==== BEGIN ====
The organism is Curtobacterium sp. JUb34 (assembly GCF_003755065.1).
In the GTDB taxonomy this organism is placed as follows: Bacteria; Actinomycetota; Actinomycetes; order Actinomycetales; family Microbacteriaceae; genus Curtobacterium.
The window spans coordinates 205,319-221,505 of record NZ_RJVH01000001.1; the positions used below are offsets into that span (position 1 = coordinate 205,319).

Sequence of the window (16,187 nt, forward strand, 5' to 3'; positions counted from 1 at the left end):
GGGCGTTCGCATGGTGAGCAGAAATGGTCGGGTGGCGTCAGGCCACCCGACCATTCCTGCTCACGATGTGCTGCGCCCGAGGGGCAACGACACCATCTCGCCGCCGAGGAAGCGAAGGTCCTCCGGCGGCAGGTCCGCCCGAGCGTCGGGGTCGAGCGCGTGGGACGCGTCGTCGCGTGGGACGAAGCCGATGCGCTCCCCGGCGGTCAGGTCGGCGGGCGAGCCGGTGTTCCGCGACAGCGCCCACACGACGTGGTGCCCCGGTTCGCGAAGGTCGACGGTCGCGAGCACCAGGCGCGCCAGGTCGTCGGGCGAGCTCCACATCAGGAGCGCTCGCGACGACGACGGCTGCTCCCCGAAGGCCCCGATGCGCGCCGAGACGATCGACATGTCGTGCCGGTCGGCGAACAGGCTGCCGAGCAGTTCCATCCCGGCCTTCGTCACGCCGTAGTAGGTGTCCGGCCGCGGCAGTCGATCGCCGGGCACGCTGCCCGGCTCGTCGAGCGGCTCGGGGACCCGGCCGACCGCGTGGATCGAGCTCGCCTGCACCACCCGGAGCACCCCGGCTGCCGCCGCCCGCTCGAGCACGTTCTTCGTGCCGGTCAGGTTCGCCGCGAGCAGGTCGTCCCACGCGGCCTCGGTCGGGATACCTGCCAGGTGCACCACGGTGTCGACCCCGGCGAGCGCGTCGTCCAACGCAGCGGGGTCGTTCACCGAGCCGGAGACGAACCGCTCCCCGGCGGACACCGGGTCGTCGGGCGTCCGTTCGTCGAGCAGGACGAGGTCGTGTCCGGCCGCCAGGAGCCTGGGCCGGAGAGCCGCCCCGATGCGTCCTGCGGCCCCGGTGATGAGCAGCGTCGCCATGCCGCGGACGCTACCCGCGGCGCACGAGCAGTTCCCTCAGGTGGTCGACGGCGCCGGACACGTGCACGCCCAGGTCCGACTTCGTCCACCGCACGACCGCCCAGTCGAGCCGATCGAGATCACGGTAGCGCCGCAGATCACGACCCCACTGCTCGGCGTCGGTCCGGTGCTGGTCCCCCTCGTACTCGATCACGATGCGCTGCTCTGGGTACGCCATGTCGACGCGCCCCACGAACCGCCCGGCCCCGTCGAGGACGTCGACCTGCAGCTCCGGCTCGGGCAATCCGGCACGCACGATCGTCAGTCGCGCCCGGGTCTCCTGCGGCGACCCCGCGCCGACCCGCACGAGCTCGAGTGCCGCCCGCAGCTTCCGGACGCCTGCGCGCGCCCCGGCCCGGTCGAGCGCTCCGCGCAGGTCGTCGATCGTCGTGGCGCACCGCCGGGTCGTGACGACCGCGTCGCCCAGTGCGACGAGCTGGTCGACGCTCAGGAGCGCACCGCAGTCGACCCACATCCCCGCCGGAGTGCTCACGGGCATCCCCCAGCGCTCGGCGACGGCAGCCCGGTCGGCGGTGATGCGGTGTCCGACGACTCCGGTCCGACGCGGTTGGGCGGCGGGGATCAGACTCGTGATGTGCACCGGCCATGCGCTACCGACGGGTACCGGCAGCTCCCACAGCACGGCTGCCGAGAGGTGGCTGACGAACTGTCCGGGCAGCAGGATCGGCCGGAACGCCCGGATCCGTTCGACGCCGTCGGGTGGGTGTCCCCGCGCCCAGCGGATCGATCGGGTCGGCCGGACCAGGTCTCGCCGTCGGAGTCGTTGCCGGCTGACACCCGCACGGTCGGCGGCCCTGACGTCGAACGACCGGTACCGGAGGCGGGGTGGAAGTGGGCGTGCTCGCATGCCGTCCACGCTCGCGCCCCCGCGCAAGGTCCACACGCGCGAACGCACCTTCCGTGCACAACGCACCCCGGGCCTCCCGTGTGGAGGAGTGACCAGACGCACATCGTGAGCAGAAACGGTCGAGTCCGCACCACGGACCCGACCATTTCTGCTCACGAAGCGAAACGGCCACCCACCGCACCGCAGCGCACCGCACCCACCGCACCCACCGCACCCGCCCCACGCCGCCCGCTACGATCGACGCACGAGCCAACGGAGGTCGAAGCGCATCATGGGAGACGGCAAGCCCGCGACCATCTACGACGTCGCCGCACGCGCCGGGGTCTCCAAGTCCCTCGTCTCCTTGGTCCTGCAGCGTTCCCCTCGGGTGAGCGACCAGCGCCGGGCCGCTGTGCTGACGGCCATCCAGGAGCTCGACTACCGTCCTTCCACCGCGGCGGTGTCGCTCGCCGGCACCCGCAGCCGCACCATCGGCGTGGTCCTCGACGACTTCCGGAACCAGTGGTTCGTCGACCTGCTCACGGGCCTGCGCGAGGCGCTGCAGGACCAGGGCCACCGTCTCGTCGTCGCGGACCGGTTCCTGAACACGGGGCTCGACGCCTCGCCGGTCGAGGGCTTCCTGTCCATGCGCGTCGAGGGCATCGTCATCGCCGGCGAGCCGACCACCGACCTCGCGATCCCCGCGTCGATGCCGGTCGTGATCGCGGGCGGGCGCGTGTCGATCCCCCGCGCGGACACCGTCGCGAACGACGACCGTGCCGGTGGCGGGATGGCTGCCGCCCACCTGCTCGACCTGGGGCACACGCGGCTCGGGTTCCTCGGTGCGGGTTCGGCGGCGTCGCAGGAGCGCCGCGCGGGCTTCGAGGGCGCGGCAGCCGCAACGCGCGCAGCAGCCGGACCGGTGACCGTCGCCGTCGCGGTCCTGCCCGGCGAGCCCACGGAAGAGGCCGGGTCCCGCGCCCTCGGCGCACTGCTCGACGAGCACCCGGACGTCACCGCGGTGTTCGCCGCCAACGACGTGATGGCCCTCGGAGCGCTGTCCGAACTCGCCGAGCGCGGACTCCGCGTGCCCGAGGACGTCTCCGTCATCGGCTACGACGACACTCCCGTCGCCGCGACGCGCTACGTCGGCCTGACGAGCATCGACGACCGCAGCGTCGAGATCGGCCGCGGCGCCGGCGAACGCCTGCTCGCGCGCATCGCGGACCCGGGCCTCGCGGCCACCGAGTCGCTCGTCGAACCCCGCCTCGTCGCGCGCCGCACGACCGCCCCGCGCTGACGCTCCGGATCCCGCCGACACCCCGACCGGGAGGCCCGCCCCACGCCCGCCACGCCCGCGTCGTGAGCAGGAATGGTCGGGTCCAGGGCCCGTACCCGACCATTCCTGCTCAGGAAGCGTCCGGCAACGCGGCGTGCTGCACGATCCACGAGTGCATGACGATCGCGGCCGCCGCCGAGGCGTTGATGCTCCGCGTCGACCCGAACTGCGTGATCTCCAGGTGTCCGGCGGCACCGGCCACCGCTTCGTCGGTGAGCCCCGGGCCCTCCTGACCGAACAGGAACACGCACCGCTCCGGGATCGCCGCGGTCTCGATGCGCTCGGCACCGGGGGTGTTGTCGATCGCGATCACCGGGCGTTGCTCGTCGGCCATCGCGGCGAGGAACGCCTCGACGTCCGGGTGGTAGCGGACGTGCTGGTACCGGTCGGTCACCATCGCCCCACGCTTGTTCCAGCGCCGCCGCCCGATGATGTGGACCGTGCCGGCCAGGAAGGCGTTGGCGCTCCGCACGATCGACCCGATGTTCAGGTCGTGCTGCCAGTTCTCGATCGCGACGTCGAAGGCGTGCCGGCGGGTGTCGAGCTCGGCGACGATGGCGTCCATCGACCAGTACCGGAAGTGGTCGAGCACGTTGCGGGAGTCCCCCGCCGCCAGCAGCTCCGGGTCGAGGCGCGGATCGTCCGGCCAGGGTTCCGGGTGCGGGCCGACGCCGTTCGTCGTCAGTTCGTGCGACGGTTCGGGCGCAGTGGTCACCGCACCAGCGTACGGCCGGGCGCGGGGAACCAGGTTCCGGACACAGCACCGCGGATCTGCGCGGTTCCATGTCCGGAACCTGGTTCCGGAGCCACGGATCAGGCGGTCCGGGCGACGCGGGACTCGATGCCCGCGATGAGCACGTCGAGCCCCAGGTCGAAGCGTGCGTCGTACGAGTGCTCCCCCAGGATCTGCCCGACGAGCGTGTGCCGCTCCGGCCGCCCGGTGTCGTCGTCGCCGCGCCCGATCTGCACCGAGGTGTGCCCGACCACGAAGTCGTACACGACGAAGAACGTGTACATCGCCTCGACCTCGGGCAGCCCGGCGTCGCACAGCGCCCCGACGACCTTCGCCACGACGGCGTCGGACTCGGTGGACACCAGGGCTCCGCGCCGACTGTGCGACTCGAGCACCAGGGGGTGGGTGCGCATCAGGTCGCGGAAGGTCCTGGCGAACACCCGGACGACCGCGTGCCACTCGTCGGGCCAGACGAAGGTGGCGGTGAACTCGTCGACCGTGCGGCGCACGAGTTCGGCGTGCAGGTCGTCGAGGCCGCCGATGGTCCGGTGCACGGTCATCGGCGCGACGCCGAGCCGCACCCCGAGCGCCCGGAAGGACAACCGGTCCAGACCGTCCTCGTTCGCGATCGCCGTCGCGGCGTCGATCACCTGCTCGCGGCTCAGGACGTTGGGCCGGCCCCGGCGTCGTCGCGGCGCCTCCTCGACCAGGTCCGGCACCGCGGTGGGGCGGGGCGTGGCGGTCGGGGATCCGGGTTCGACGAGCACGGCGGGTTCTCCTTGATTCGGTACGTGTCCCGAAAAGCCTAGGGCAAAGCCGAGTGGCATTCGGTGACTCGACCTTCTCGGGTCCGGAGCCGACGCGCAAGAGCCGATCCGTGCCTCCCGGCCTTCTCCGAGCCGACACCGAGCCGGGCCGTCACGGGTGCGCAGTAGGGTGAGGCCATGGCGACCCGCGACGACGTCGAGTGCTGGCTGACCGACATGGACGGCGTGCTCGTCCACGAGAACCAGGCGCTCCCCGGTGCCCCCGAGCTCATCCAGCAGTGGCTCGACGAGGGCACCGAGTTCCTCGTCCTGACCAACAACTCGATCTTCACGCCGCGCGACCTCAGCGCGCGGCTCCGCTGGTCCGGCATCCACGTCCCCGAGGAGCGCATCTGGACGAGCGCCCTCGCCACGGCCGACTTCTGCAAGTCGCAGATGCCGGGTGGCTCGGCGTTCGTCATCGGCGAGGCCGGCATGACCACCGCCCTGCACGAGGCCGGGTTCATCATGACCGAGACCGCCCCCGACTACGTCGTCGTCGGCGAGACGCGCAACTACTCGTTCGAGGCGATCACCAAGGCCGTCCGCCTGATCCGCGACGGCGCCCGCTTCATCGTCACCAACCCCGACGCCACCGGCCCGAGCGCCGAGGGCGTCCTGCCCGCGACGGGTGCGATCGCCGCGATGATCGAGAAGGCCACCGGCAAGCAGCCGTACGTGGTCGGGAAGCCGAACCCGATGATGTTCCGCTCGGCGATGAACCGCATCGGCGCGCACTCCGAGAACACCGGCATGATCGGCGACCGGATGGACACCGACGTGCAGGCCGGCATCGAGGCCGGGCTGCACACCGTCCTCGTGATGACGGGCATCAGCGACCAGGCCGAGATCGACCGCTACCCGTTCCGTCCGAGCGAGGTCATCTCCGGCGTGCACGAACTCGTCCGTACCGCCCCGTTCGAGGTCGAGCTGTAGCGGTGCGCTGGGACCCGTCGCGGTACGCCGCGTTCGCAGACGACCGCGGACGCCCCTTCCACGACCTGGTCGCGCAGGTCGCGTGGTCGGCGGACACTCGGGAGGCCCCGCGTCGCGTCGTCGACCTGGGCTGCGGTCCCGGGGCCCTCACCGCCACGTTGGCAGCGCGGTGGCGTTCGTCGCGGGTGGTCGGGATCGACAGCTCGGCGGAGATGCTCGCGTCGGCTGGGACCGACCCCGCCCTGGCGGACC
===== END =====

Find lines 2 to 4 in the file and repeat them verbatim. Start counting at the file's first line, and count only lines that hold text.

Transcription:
In the GTDB taxonomy this organism is placed as follows: Bacteria; Actinomycetota; Actinomycetes; order Actinomycetales; family Microbacteriaceae; genus Curtobacterium.
The window spans coordinates 205,319-221,505 of record NZ_RJVH01000001.1; the positions used below are offsets into that span (position 1 = coordinate 205,319).

Sequence of the window (16,187 nt, forward strand, 5' to 3'; positions counted from 1 at the left end):